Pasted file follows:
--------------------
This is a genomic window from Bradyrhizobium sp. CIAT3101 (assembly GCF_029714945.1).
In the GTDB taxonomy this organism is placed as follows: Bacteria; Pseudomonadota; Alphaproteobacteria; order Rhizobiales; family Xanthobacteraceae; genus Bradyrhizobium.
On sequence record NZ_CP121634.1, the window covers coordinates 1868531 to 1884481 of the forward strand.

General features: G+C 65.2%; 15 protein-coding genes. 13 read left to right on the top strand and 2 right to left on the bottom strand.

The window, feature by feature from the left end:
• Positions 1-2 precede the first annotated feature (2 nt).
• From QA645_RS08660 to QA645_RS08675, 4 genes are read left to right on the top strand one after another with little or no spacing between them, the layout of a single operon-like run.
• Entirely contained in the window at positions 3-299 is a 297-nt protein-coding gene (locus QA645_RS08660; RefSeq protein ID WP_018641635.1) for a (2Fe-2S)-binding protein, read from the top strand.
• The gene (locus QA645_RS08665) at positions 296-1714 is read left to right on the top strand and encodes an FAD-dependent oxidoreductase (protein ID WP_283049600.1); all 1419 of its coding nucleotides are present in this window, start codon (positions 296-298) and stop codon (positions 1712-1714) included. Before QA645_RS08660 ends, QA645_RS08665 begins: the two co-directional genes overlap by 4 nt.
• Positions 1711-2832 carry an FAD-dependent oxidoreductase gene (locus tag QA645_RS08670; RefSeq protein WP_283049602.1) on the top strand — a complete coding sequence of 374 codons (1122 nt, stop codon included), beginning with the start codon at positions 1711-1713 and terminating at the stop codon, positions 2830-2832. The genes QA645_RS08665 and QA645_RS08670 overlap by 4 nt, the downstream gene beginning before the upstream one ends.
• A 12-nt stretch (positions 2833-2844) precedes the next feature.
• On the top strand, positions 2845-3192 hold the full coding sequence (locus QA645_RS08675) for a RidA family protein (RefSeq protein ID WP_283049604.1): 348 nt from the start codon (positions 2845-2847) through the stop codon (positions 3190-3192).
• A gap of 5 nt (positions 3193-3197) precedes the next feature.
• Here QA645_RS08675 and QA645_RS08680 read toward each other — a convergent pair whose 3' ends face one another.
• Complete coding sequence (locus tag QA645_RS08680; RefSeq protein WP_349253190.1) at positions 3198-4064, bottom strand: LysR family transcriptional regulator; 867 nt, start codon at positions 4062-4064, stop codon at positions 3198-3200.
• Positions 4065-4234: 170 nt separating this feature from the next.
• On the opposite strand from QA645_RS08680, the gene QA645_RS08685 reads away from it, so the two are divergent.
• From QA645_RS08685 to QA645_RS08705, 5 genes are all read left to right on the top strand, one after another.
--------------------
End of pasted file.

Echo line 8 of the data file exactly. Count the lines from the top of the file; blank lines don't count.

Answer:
• Entirely contained in the window at positions 3-299 is a 297-nt protein-coding gene (locus QA645_RS08660; RefSeq protein ID WP_018641635.1) for a (2Fe-2S)-binding protein, read from the top strand.